Author: Sam Thomas
“[P]resent-day materialism is a Spinozism that has become more or less aware of itself.”[i]
The purpose of this essay is to analyze the effect Spinoza’s insights have had on Marxism. Thus, it will ignore similar but unrelated questions. It will not analyze the current of thinkers who came after Marx’s death who drew upon both Spinoza and Marx to form a new line of thought. This paper will not touch on the personal lives of the two men. The fact that Spinoza was a lens grinder or that Marx was a newspaper editor does not affect the argument. This paper will not touch on the points of difference between the two. The fact that two thinkers differ on a certain point does not entail that one cannot have influenced the other.
Marxism, Philosophy, and “Marxism and Philosophy”
“Soviet philosophers have sometimes described Marx as ‘Spinoza with a beard’.”[ii]
As Korsch notes in “Marxism and Philosophy”, there is a tendency among socialists to try to divorce Marxism from its philosophical foundations.[iii] The Second International, with Hilferding and Kautsky, pioneered this cleaving. As Korsch further argues, this is a foolish pursuit. Philosophy and Marxism are so intertwined that to try to separate Marx from his philosophical foundations reduces his thought to mere sophistry and illusion. Korsch calls for both socialists and bourgeois academics to acknowledge the philosophical foundations of Marxism. His acknowledgement focuses on Hegel and other Hegelians as the prime influences on Marx. There is a Hegelian influence on Marx’s work. “The Holy Family” and “The German Ideology” are polemics against contemporaries of Marx who drew from Hegel to form their own radical ideas. Yet this narrow focus on Hegel and Hegelians obscures the influence that other thinkers had on Marx. As a consequence, Marxists misinterpret arguments because they shoehorn in Hegelian thought in cases where it is not pertinent.
Spinoza had, at least, an indirect influence on Marx. Hegel had a direct influence on Marx, and Spinoza had a direct influence on Hegel. Hegel lauded Spinoza, dedicating an entire chapter of the History of Philosophy to Spinoza’s thought.[iv] There is still a decent and interesting case that Spinoza had a more direct philosophical impact upon Marx.
Free Will and Causality
“Men make their own history, but they do not make it as they please; they do not make it under self-selected circumstances, but under circumstances existing already, given and transmitted from the past. The tradition of all dead generations weighs like a nightmare on the brains of the living.”[v]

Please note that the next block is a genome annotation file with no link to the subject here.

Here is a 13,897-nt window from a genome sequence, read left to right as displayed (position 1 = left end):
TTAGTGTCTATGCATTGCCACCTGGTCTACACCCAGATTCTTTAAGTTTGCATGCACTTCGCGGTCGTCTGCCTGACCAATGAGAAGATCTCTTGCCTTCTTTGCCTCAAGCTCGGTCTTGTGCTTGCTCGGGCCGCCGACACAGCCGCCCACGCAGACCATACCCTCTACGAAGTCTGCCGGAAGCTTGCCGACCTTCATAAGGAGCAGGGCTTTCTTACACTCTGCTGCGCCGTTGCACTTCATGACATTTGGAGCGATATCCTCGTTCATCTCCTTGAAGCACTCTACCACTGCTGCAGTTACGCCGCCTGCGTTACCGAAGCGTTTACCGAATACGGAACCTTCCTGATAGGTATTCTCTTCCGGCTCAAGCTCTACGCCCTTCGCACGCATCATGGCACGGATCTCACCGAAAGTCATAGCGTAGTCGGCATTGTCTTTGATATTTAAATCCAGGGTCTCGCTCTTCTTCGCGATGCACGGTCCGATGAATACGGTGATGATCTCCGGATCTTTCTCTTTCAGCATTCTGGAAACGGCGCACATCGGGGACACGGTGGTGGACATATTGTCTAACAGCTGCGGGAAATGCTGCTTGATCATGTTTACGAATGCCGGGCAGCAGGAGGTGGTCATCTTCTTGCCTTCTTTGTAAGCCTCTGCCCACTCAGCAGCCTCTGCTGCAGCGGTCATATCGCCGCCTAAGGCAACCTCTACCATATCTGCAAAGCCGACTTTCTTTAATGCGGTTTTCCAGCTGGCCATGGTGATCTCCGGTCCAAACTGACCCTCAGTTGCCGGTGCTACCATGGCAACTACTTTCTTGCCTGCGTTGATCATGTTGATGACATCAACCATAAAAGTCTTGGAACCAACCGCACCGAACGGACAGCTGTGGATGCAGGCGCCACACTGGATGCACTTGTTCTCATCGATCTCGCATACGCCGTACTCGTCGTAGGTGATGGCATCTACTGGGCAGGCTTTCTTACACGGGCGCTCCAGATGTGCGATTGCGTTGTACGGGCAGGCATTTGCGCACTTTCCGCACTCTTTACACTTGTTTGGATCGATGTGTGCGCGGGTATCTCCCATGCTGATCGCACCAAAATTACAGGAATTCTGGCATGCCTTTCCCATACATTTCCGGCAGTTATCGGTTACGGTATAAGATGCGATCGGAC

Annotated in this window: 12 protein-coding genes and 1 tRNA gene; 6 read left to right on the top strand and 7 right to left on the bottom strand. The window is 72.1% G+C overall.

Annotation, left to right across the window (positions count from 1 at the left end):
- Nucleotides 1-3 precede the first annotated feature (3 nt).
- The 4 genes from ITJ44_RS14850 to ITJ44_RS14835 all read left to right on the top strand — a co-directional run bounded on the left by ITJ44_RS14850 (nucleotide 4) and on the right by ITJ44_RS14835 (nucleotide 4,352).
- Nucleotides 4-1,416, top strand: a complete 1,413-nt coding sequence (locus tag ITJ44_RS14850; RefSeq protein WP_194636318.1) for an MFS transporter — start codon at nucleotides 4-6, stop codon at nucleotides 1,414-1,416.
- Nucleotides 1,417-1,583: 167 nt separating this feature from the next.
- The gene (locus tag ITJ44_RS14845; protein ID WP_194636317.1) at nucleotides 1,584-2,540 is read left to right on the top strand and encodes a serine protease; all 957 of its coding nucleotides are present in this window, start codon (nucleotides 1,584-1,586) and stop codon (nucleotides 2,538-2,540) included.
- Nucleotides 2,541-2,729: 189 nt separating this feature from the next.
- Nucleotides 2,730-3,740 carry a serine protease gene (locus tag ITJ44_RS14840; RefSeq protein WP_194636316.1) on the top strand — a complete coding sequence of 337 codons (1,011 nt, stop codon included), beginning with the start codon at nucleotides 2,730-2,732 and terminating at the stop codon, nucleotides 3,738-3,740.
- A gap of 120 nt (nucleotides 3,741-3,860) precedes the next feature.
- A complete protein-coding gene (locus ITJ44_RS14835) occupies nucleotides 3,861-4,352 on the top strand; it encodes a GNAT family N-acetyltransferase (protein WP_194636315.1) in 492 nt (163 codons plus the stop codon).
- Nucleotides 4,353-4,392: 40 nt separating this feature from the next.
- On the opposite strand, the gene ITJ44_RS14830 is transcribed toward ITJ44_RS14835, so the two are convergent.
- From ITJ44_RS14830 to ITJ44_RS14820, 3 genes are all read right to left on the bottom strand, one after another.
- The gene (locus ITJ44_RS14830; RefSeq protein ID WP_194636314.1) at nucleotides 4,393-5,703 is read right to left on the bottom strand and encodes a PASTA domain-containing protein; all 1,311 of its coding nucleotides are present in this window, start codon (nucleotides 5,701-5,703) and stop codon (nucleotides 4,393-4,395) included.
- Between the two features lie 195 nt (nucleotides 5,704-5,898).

Thus begins the second paragraph of The Eighteenth Brumaire. The paragraph references Hegel’s conception of history. For Hegel, the World-Historical Individual is an individual with unyielding motivation to make his mark on the world.[vi] This individual acts out the unconscious actualization of the World Spirit of freedom. He makes the world freer through his actions, but he is free to choose his actions. Men drive the world to become freer; they choose to change it. The specificities of the conditions in which these men live do not matter, except as a backdrop, for Hegel. What is important to Hegel is the inevitable march of history from servitude towards freedom, and the individuals that make that march happen.
Marx, the supposed Hegelian, does not agree with Hegel on this point. No one is free to paint the world in one’s image. The much discussed, but seldom defined “material conditions” of the world restrict possible ways in which someone may change it. While it may be fine for one to wish to change the world, the history that leads one to that change has an impact on how the change appears. The 1848 Revolution in France, for example, mimics the French Revolution because it had no other means by which it could actualize itself. The individual men in the situations are expendable. When Marx says “Caussidière for Danton, Louis Blanc for Robespierre, the Montagne of 1848 to 1851 for the Montagne of 1793 to 1795, the nephew for the uncle”[vii], he is talking about how the specific individuals in the two revolutions were less important as individuals and more important as people who performed a certain role in the development of the revolution.
Free will for Marx is thus less of a consideration than it is for Hegel. Where Marx does mention it in the Eighteenth Brumaire, he mentions it as a less potent and capable force than Hegel considered it. The mystery, then, is where an alleged Hegelian got a distinct non-Hegelian influence on free will.
In Ethics, Spinoza claims that “[t]he will cannot be called a free cause, but only a necessary one.”[viii] Spinoza denies that free will exists, since there is nothing contingent in the universe.[ix] Spinoza’s argument against free will contradicts Hegel’s view of history. People are not free to choose to do what they please, but rather the long string of causality leading to the present choice determines the action. It thus makes no sense for there to be a World-Historical Individual who is free to do what he will, and in the process, make the world freer. He is not acting free from restraint. Rather, he is choosing an action based on the present historical situation. What was a mere backdrop for Hegel, the specific historical conditions, becomes of prime importance to Spinoza.
There are three objections to the argument that Spinoza influenced Marx’s view of history and causality. First, the view of causality and free will Spinoza has contradicts Marx’s. Spinoza viewed causality as a sort of eternal chain that goes back to God.[x] This is proof that the will is not free. But Spinoza relies on the existence of God as a premise in his argument; Spinoza’s God is always in all things and.[xi] Yet Marx, an atheist, does not deny that “men make their own history”.[xii]
This objection does not understand the nature of God, for Spinoza. The Spinozist God is not like the personified God of Christianity and Judaism. Rather, God exists as an entity that lacks and desires nothing, and thus needs no praise or worship.[xiii] God is a substance, or self-causing entity, that expresses an infinite amount of attributes, or ways that an intellect of a substance perceives as its essence.[xiv] The nature of Spinoza’s God is so unique that some even thought Spinoza was an atheist.[xv] The objection that the two men had differing religious views does not stand since the idiosyncratic definition of God Spinoza gives does not bar an atheist from affirming the argument.